Sister Nathalie Becquart, Undersecretary of the General Secretariat of the Synod, comments on Pope Francis’ recent decision to extend the synodal process by an extra year, saying it will allow for a greater “time of maturation.”
Sister Nathalie Becquart XMCJ, Undersecretary of the General Secretariat of the Synod, spoke to Vatican News about Pope Francis’ recent decision to extend the Synod on Synodality by a year.
In conversation with Adelaide Patrignani, the French nun said that the move allows the Synod a period of “maturation” to “deepen discernment”.
Extension to 2024
The Pope’s decision means that the Synod, which began in 2021, will now close in 2024, rather than 2023 as originally planned. The extra year will be used to convene a second meeting of Synod participants.
“So, it’s one Synod in two sessions,” says Sister Nathalie. “And in the meanwhile, they [the Synod participants] will come back to their dioceses and there will be time to continue the process, to discern, to experience synodality.”
“It’s really a decision – and Pope Francis has explained that – to deepen discernment, because synodality is really about discerning together, listening to each other, listening to the Holy Spirit. It’s a learning by doing, we can say. So, it takes time.”
Sister Nathalie also stressed, however, that not everything has already been set in stone. In particular, she said, no final decision has been reached about what will happen between the synodal sessions in 2023 and 2024.
“It’s really a process step by step, and it’s a little bit early now to say exactly what will happen between October ‘23 and October ’24,” she said. “The Synod is unfolding through the different experiences and the different steps. Maybe we need to continue through the experience to discern what would be a good way to continue the synodal process between the two assemblies.”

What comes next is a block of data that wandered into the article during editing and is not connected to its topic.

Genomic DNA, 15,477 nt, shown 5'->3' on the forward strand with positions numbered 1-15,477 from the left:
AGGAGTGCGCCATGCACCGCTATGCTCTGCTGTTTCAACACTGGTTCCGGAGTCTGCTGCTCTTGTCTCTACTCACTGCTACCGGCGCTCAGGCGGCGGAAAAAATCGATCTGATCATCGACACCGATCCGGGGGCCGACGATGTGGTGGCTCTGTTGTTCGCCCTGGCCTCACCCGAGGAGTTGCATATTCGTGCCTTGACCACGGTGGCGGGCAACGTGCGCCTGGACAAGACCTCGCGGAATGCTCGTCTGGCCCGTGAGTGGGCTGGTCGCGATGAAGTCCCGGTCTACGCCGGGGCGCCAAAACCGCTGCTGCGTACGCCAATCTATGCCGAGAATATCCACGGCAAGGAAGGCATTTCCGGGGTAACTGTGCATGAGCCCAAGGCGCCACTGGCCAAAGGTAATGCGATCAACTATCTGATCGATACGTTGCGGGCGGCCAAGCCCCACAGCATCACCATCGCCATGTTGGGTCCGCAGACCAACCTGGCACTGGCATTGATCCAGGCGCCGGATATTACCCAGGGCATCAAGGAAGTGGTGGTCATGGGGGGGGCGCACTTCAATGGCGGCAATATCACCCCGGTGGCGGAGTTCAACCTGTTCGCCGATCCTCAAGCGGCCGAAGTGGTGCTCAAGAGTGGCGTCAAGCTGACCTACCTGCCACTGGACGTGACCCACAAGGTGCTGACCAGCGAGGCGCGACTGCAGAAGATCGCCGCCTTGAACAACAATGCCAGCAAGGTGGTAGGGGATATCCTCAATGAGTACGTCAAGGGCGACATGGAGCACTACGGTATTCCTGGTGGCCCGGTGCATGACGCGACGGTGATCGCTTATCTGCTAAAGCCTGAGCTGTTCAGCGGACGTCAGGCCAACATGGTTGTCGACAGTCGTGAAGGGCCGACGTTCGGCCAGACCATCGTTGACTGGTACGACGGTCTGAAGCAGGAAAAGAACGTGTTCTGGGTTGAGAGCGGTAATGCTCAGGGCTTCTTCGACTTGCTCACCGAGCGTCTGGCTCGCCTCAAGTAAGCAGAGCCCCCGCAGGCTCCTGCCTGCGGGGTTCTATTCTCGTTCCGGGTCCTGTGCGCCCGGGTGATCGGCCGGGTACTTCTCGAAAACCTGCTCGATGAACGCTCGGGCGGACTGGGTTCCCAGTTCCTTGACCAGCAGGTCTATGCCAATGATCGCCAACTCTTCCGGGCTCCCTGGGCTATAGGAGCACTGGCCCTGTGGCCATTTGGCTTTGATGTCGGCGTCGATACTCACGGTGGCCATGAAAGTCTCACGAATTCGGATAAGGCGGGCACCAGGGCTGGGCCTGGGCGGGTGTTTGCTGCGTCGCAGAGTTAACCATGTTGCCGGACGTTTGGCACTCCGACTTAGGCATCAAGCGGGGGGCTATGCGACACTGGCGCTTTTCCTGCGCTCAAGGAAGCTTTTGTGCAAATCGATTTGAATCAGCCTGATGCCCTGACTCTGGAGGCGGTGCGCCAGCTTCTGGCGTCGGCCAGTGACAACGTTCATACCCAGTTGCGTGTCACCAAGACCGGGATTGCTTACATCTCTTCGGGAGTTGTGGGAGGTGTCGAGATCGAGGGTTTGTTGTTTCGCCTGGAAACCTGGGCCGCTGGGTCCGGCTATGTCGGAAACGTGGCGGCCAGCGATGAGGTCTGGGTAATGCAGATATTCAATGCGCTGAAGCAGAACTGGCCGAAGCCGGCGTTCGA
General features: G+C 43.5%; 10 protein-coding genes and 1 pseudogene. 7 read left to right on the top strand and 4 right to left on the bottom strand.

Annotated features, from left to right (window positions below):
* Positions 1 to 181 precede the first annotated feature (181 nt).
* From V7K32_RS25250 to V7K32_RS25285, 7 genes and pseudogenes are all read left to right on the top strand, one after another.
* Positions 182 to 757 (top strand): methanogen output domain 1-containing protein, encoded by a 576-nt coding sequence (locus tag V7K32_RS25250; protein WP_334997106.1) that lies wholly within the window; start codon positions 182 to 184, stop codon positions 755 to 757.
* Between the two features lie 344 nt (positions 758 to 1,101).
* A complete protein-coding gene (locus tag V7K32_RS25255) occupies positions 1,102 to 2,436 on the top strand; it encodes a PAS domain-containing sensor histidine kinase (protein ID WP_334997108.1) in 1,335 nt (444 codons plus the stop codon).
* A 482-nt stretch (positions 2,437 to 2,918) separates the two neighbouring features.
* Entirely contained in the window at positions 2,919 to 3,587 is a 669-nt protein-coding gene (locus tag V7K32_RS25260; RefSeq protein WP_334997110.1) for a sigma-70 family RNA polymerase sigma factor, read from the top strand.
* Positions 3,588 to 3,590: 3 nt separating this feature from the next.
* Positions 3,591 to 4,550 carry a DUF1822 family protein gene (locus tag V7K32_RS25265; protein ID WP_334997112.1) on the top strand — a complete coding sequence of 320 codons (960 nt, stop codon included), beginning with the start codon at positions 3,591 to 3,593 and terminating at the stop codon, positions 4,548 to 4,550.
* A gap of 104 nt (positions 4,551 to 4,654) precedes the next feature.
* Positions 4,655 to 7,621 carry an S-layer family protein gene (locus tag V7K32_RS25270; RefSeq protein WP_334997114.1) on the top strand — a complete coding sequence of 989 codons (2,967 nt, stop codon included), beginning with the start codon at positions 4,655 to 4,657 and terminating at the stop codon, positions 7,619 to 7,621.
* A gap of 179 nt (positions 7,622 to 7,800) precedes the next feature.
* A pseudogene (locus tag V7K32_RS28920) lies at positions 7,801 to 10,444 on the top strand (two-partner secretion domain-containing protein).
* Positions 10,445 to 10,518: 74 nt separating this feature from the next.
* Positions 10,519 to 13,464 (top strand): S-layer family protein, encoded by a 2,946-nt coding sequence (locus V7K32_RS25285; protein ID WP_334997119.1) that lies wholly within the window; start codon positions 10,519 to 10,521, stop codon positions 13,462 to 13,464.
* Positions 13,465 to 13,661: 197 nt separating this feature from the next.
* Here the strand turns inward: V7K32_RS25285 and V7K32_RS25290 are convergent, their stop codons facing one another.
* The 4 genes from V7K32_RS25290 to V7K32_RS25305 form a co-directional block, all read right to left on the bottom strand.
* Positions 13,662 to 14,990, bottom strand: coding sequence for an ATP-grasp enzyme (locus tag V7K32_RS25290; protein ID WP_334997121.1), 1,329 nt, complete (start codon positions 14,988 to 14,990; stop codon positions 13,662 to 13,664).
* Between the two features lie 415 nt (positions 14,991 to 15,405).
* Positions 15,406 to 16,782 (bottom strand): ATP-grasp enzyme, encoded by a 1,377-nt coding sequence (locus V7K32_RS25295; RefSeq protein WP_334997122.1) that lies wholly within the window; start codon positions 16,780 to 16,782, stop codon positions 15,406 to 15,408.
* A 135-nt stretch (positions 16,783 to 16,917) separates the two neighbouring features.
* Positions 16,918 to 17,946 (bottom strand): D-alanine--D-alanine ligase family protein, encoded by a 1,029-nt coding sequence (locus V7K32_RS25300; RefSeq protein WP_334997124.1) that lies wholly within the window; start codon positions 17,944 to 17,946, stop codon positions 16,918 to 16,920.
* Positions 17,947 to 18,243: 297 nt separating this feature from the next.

Sister Nathalie also described the various approaches which different areas of the world bring to the Synod.
“In France, since the Second Vatican Council, almost all the dioceses have done one, two, three diocesan Synods or synodal processes … and so there is a kind of already rather strong experience of Synods and synodality in France.”
Some other countries, however, “have never had the experience of a diocesan Synod. They could have some experience of synodalities through a parish council, [a] different council, and depending on the culture, on the history. The situations are very different.”
While the various regions have different starting points, however, she underlined, “all the Bishops’ Conferences and almost all dioceses have really been on board.”
“It’s very beautiful to see how the synodal process has been implemented in so many different contexts”, she said. “Different languages, different cultures with a lot of creativity … And according to the different realities, we can see that the obstacles for synodality are not exactly the same. But there are also some common trends. It’s very interesting to see how we are all together as one church, but also with a great diversity.”
With thanks to Vatican News and Joseph Tulloch and Adelaide Patrignani, where this article originally appeared.